• Reputation gets lost
    A community, magazine or organization which accepts and tolerates plagiarism loses its reputation. This behavior impairs also the non-plagiarized top quality content.
  • Points and achievements lose their values
    An article like the sample article can be copied and published within minutes.
  • Plagiarism of MSDN content is stimulated
    Even in parts of the Community Council is a slight tendency that copying/plagiarizing MSDN content is not too bad.
    If a plagiarist is smart, he will focus on MSDN content: The content has a high quality. He can create lots of articles on the fly.
  • We lose our compass
    If the frequency of articles with source references increases, it establishes the wrong impressions: “Plagiarism is OK as long as no one complains.” and “Copying content is an accepted article creation technique”.

If we don't delete plagiarism and add source references instead, we silently accept plagiarism. But even the lax ”How to Contribute” article states: “Copy/pasting and then saving under your name is plagiarism. We frown on that here.”

Taken to extremes, this means “Anything goes” and “Plagiarized articles have a right of continuance”.

If we follow this track, we are lost: What’s right, what’s wrong? Where is the threshold for plagiarism? I can’t tell in such a setting – can you?

  • Plagiarism is done with intent
    No one writes a plagiarism without knowing it.
  • We ignore our roots
    TechNet Wiki was inspired by Wikipedia. Can you image that plagiarism is accepted at Wikipedia? I can’t. Wikipedia goes even further: Even summarized information should have a proof and a reference.
  • We ignore common standards
    May be not everyone is acquainted with (scientific) citation rules. However, plagiarism has never been an accepted behavior.
  • Top Contributor Award may lose its reputation
    Plagiarism starts affecting the Top Contributor Awards. Examples:
    • June 23th 2013: Longest Article reward:
      “This week's largest document …looks like it's been copied directly from another source …”
    • June 6th 2013: Most Active Contributors & New Articles created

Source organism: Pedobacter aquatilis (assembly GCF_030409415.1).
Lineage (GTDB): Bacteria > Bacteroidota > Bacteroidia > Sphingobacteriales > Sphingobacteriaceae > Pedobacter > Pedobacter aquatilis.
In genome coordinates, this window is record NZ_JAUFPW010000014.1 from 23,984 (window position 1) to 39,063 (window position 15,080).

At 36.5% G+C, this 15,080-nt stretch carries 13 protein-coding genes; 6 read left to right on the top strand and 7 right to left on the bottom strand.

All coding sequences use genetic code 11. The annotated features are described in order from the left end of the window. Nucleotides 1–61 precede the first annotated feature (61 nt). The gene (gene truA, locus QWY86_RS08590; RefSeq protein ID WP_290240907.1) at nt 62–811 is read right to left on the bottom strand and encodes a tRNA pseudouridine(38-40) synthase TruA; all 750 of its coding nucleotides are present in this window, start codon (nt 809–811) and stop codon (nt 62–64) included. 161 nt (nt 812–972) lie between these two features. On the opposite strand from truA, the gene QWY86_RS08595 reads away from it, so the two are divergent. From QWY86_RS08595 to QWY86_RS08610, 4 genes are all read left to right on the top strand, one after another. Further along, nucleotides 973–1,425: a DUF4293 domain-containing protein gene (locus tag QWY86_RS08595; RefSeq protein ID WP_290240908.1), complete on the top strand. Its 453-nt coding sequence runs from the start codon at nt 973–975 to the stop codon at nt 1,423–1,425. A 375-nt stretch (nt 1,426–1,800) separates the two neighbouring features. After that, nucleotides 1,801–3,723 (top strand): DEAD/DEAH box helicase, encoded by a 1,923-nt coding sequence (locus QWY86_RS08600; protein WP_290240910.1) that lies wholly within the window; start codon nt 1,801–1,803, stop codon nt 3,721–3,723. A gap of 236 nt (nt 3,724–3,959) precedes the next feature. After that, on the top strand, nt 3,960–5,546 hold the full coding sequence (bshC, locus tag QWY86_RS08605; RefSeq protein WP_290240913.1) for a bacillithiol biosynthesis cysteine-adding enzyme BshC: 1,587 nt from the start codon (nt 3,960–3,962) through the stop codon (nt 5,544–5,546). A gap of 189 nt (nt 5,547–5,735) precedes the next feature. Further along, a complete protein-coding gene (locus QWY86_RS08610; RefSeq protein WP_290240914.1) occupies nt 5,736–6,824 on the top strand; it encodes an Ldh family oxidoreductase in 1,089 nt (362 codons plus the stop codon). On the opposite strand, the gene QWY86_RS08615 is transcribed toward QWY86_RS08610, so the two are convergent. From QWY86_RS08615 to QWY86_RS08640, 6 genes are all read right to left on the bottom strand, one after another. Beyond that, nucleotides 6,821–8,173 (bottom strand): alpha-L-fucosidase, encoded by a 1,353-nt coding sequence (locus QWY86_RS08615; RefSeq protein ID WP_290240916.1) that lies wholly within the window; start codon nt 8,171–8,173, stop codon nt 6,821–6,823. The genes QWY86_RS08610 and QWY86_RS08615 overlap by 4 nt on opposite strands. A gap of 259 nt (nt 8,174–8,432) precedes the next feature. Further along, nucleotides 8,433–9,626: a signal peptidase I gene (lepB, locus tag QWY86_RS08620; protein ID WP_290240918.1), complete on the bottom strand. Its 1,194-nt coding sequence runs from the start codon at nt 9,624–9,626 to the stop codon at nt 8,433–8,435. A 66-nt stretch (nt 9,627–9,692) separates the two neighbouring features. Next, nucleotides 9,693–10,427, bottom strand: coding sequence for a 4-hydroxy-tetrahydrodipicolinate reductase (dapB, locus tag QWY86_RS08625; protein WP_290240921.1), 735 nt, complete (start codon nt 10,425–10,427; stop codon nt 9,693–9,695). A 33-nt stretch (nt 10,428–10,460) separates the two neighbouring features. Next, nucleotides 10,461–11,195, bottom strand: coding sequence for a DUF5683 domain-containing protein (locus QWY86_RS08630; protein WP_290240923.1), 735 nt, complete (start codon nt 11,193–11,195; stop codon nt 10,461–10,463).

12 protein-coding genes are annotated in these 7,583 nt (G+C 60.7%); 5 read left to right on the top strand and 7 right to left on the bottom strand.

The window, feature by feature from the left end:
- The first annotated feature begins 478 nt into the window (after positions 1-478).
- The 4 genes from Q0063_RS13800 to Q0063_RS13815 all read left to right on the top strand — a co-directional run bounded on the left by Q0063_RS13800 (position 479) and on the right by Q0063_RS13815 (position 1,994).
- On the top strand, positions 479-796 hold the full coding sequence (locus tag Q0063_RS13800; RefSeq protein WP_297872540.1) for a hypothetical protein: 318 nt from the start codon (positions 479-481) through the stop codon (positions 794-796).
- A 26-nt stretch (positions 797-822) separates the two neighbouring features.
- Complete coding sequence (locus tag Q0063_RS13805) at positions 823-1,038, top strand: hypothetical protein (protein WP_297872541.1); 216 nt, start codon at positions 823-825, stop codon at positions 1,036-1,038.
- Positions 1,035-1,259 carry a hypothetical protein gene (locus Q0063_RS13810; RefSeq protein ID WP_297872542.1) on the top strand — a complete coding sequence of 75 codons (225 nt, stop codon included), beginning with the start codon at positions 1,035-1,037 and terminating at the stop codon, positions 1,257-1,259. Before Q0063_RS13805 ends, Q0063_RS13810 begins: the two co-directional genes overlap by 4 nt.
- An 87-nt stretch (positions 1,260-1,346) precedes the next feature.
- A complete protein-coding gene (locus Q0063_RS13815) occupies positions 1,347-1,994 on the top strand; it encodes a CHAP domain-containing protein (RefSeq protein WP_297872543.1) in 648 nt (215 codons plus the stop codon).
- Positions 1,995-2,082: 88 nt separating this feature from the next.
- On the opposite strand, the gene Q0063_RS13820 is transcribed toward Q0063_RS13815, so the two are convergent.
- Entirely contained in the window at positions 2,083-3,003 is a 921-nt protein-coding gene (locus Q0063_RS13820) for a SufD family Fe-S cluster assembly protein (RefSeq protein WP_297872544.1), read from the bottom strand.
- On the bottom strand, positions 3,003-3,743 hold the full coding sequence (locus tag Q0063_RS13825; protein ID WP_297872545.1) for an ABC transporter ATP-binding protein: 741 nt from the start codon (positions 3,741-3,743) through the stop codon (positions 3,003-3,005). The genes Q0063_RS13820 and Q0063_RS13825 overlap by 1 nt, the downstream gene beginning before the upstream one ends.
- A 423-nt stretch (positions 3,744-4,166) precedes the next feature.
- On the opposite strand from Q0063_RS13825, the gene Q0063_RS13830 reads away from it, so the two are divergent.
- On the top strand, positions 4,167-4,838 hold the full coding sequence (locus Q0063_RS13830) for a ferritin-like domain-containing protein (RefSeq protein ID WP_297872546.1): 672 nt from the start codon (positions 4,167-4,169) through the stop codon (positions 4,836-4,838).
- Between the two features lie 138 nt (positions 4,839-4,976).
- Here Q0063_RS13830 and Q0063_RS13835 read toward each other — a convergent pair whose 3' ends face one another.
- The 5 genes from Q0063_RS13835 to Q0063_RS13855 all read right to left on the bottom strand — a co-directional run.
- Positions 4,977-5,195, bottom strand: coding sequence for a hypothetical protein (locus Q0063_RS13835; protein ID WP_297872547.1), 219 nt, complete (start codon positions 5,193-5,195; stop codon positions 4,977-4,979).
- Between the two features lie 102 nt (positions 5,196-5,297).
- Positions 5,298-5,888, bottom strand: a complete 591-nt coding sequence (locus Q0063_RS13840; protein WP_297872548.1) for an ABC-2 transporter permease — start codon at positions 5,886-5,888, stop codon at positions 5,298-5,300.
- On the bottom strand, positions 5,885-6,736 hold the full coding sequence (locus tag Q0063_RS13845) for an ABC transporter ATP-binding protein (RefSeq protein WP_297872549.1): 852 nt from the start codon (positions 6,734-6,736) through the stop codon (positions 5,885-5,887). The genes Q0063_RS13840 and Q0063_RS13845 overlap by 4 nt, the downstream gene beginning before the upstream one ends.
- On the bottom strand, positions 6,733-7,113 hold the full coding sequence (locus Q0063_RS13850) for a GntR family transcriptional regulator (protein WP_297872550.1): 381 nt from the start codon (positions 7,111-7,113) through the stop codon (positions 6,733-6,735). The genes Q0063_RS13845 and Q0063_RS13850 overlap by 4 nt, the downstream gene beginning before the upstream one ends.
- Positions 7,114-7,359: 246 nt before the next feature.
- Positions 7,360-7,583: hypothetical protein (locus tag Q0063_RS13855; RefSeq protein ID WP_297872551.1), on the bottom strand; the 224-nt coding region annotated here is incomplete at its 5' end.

“sayedissahassan in second place, and leading most new articles for the last month, but most seem just copied in, and may have to be removed :/”
      By the way: I checked 26 of his 41 (now 53) articles, and they were all plagiarisms.

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What to do next?

To make a long story short:

  • Plagiarism in TechNet Wiki is a real problem.
  • Simply adding source reference means accepting plagiarism and can lead to severe legal problems.
  • Plagiarism compromises the reputation of TechNet Wiki.
  • Points and achievements lose their values.
  • TechNet Wiki cannot focus on quantity and growth alone. Quality and quality assurance have been neglected.

My suggestions:

  • The Community Council and the community should discuss this topic.
  • If we take The US Copyright Act and common sense as a guideline, there is no alternative to a zero tolerance policy for plagiarism.
  • The community council should add a new focus area: either “Plagiarism” or “Quality Assurance”.
  • The community should be aware of plagiarism.

I think it is time to act. It is up to you and the Community Council. Accepting plagiarism is no long term alternative.

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See Also

Community rules concerning plagiarism

Search for already detected plagiarisms by tag

WikiNinja Blog Posts concerning plagiarism

Leave a Comment
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Wiki - Revision Comment List(Revision Comment)
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  • Carsten Siemens edited Revision 27. Comment: Removed bullet point without text in "See Also" section

  • Carsten Siemens edited Revision 26. Comment: Extended "See also" add link to post "The Council Strikes Back"

  • Carsten Siemens edited Revision 25. Comment: (1) Added tag plagiarism (because it's about this topic). (2) Added link to a Top Contributor Awards post

  • Carsten Siemens edited Revision 24. Comment: Fixed misspelling

  • Carsten Siemens edited Revision 21. Comment: Fixed links to user profiles - they are now internal links (instead of external links).

  • Carsten Siemens edited Revision 20. Comment: Extended "See Also" section: Add link to blog post pf Horizon_Net and the article "Types of Articles Not Appropriate for TechNet Wiki"

  • Carsten Siemens edited Revision 18. Comment: Added tag: has Back to Top link

  • Naomi  N edited Revision 17. Comment: Added link of how to report

  • Naomi  N edited Revision 15. Comment: Typo fix

  • Carsten Siemens edited Revision 14. Comment: Formatting

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  • Naomi  N edited Original. Comment: Minor grammar corrections

  • Naomi  N edited Revision 1. Comment: Minor edit

  • Carsten Siemens edited Revision 2. Comment: Layout fixes

  • Same author posted several articles in Sweden. I am wondering if they are original

  • Carsten Siemens edited Revision 3. Comment: Fixed misspellings

  • Naomi  N edited Revision 4. Comment: Typo fix

  • MSD library or MSDN library?

  • Hello Naomi,

    at least one of the Swedish articles you mention was a plagiarism (like 44 other English articles he published), In This case an English article was translated with Google.

  • Carsten Siemens edited Revision 5. Comment: Fixed misspelling